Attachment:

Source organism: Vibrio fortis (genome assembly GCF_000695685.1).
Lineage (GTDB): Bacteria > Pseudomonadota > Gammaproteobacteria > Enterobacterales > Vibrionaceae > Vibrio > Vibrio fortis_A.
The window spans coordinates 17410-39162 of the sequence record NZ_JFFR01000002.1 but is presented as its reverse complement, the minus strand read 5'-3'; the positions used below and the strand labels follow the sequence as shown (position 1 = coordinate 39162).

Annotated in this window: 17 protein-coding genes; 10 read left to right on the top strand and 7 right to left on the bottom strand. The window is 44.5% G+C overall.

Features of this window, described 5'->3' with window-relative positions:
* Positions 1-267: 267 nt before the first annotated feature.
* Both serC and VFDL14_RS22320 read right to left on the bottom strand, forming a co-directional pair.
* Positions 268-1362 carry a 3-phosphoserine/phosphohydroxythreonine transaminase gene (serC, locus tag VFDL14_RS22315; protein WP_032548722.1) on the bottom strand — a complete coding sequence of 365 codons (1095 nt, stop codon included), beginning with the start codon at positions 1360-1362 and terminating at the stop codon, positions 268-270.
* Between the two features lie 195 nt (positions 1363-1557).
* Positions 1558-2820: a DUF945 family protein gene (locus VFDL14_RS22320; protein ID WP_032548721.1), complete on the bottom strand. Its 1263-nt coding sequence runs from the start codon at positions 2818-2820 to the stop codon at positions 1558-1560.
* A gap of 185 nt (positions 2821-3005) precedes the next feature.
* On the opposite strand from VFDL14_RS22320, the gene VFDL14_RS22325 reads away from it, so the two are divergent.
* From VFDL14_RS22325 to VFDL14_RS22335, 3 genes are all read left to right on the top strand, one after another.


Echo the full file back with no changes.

Source organism: Vibrio fortis (genome assembly GCF_000695685.1).
Lineage (GTDB): Bacteria > Pseudomonadota > Gammaproteobacteria > Enterobacterales > Vibrionaceae > Vibrio > Vibrio fortis_A.
The window spans coordinates 17410-39162 of the sequence record NZ_JFFR01000002.1 but is presented as its reverse complement, the minus strand read 5'-3'; the positions used below and the strand labels follow the sequence as shown (position 1 = coordinate 39162).

Annotated in this window: 17 protein-coding genes; 10 read left to right on the top strand and 7 right to left on the bottom strand. The window is 44.5% G+C overall.

Features of this window, described 5'->3' with window-relative positions:
* Positions 1-267: 267 nt before the first annotated feature.
* Both serC and VFDL14_RS22320 read right to left on the bottom strand, forming a co-directional pair.
* Positions 268-1362 carry a 3-phosphoserine/phosphohydroxythreonine transaminase gene (serC, locus tag VFDL14_RS22315; protein WP_032548722.1) on the bottom strand — a complete coding sequence of 365 codons (1095 nt, stop codon included), beginning with the start codon at positions 1360-1362 and terminating at the stop codon, positions 268-270.
* Between the two features lie 195 nt (positions 1363-1557).
* Positions 1558-2820: a DUF945 family protein gene (locus VFDL14_RS22320; protein ID WP_032548721.1), complete on the bottom strand. Its 1263-nt coding sequence runs from the start codon at positions 2818-2820 to the stop codon at positions 1558-1560.
* A gap of 185 nt (positions 2821-3005) precedes the next feature.
* On the opposite strand from VFDL14_RS22320, the gene VFDL14_RS22325 reads away from it, so the two are divergent.
* From VFDL14_RS22325 to VFDL14_RS22335, 3 genes are all read left to right on the top strand, one after another.